It was another unforgettable Thanksgiving Day. The day was spent with friends and loved ones and was another reminder that we all have so much to be truly thankful for. Our traditional Thanksgiving morning fishing trip that was underway shortly after day break was followed by a great time with friends and a phenomenal meal with the family. For anglers looking forward to capitalize on an extended holiday weekend there are plenty of options, both close to home and in the remote reaches of our region. From late returning Coho to scrappy Chum Salmon to hatchery Winter Steelhead, there are plenty of places to go and plenty of fish to catch.
Most of our Western Washington rivers and streams will be effected by the weather system moving into the area on Saturday afternoon (November 30, 2014), but keeping an eye on weather conditions and water conditions will give everyone a clear idea of what their options are.
Remember, the smaller steams and rivers clear the fastest. After a large Northwest rainstorm, some of our smallest streams can drop into fishable shape well before our largest rivers even crest. Good luck out there everyone and Happy Thanksgiving!
Here are a few of my suggestions for anyone looking to go fishing the week after Thanksgiving.
Skykomish River (Coho, Chum, Early Steelhead)
Sky Country can be a great option for any Seattle area angler in late November to early December. While late Coho fishing has been decent, Chums have been a fun and scrappy incidental catch, excitement is building for a solid two months of Winter Steelhead fishing. River levels will move from low to high pretty quickly after our weekend rains hit, but anglers are already reporting Steelhead catches near the mouth of the Wallace River and upper Skykomish below Reiter Ponds Hatchery. Once we see the river levels rise, Steelhead will migrate quickly and offer great fishing options throughout the system. Best bets for bank anglers: Reiter Ponds, Reiter Highwayside, Cable Hole, Proctor Creek, Cracker Bar.
Snoqualmie River (Early Steelhead)
The banks of the Snoqualmie River have been a ghost town for the past several weeks. Aside from a few diehard bobberheads fishing the Big Eddy near Tokul and fly guys practicing their double hand casts off David Powell Road, most anglers are holding off until the bait (and barbed hooks) opener on Sunday December 1. Usually there are a few early Hatchery Steelhead caught on opening day, but this river really lights up after the first rains… which coincidentally are expected to hit on the eve of the opener. If the river is too high to fish, the seam at the mouth of Tokul Creek will be a busy place. Best bets: float fishing Big Eddy and with high water plunking at the Carnation Farms Bridge or Fall City Bridge. If the river rises above 6,000 c.f.s. there will be no good options though for a few days.
Green River (Chum, Early Steelhead)
For anyone living in King County or Pierce County, the Green River is an easy one to get to and has great bank access. The Green is currently loaded with Chum Salmon, has a few Coho still entering the system, and will offer a few lucky anglers the shot at some Winter Steelhead. Although it doesn’t receive the same gluttonous Steelhead smolt plants that other Puget Sound rivers receive, it is still cherished by many local Steelheaders. Bank Bets: Car Body Hole (Auburn Black Diamond Road & Hwy 18), Flaming Geyser State Park, Old Grady Park.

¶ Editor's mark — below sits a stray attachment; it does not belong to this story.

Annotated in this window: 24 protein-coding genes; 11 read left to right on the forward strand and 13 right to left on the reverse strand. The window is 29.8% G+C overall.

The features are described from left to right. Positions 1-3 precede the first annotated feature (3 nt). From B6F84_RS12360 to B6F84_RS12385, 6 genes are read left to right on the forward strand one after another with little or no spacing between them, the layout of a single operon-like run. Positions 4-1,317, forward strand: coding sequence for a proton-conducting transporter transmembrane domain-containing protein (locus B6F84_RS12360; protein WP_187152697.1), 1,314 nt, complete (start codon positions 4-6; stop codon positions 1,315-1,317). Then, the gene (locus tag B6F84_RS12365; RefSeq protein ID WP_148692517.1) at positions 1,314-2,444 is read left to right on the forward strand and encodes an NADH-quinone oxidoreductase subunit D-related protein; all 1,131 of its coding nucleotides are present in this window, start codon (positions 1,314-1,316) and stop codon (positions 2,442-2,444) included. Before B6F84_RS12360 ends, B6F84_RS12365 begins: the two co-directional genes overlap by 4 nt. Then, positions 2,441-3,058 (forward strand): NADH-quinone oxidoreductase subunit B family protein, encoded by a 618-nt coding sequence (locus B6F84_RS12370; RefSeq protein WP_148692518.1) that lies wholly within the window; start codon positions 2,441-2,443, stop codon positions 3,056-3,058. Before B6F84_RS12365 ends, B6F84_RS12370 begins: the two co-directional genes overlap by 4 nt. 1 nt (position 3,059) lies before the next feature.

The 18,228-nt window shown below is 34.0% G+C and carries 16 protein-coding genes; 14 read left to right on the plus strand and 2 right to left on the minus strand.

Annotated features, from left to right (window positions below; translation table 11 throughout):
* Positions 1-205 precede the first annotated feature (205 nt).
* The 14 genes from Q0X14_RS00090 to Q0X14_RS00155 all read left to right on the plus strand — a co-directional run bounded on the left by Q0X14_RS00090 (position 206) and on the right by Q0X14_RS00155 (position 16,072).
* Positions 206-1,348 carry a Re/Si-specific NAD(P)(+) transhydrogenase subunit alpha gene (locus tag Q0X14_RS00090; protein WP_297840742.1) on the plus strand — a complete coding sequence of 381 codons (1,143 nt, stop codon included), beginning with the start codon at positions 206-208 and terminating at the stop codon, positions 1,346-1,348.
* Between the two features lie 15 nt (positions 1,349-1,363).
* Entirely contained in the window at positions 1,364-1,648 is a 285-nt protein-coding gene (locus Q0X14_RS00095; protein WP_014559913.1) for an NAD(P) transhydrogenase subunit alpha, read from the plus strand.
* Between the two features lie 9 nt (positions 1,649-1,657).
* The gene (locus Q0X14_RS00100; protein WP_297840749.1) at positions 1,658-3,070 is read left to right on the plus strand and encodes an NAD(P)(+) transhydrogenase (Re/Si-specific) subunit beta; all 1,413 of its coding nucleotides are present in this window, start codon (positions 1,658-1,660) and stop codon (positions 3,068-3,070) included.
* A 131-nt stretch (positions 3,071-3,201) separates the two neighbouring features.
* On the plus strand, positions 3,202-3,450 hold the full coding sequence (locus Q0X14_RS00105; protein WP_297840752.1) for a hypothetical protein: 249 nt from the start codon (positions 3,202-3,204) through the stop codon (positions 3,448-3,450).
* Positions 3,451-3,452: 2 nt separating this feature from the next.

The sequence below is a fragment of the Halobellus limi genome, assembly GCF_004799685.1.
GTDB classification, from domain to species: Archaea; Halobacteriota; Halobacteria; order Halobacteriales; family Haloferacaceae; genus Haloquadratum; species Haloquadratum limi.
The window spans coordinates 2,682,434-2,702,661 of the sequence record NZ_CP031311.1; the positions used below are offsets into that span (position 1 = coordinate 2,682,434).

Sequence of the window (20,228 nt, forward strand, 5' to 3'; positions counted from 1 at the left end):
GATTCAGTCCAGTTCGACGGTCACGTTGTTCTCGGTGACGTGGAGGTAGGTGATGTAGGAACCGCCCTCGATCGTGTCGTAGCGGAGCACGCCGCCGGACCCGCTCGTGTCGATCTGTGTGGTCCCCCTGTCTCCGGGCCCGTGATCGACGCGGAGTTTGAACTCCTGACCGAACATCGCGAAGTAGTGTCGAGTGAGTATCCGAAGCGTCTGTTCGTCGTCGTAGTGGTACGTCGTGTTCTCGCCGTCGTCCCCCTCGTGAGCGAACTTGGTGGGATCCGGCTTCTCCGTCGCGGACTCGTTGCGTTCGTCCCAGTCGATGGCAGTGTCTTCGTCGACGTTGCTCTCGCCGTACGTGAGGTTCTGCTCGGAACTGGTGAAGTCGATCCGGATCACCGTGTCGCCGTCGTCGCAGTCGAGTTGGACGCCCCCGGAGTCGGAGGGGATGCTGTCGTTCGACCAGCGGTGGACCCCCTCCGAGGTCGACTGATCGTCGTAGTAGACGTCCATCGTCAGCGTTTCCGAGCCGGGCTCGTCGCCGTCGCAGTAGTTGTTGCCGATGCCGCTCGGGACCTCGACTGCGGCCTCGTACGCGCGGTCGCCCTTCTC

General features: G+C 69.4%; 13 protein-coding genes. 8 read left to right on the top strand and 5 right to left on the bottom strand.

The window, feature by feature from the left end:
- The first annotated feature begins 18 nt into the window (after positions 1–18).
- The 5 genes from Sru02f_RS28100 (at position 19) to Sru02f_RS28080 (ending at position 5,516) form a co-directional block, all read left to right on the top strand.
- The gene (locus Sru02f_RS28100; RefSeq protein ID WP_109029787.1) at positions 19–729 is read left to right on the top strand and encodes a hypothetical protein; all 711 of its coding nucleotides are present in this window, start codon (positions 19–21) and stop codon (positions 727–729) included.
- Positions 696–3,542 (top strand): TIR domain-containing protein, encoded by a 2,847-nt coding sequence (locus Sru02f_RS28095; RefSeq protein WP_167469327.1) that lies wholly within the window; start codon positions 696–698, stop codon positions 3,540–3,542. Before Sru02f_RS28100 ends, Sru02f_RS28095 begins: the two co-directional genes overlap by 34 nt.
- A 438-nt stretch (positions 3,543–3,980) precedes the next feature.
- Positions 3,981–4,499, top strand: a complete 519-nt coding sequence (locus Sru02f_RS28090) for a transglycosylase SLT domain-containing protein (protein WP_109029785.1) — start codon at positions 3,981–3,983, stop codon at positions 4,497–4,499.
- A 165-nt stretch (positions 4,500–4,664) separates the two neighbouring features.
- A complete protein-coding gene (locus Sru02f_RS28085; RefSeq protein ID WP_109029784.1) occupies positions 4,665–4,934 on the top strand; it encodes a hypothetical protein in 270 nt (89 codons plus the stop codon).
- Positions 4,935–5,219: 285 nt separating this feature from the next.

Bogachiel River (Early Steelhead)
Forks area rivers have all seen a few early returning Winter Steelhead, but the Bogey is the kingpin of early hatchery Steelhead catches. Expect quite a crowd at the Bogachiel near the hatchery, but for good reason: plenty of November/December hatchery Steelhead to catch! Float fishing with small jigs or live sand shrimp can be very effective.
Sooes River (Early Steelhead)
This tiny little tidal creek on the Makah Reservation near Neah Bay has a surprising number of returning Winter Steelhead. With slightly more smolts planted here than in the Bogachiel, this could be a great option if rains push our Forks area rivers to unfishable flows. Tribal fishing license is required.
Humptulips River (Late Coho & Early Steelhead)
A large push of late returning Hatchery Coho just hit the river last week, and with a deluge expected to hit the coast on Sunday, there should be a solid mix of Coho and Steelhead in the system once waters recede.
Satsop River (Late Coho & Chum)
The Satsop has been invaded by a huge glut of Chum Salmon, which are a great option for anyone looking to get out and play Catch & Release. Pulling K13, K14 or K15 Kwikfish in any deep runs is a sure way to wear out your fishing partners, but with a strong return of Late Coho and a few signs of Hatchery Steelhead starting to show, there are plenty of options is this Chehalis River tributary.
Puget Sound from Everett & Edmonds (Blackmouth)
Fishing for Resident Chinook has been pretty good in Puget Sound and while Marine Area 9’s November Season is drawing to a close, Marine Area 8-2 is open for fishing through April. Focus on the lowest 10 feet of the water column, as many of these resident feeder Kings are foraging on Sand Lance (Candlefish). Trolling at slow speeds with 11” Flashers paired with Coho Killer Spoons, 3.5” Kingfisher Spoons, or Needlefish Plastic Squid. For a few prime Blackmouth areas, troll around Sandy Point, South Gedney Island and Racetrack.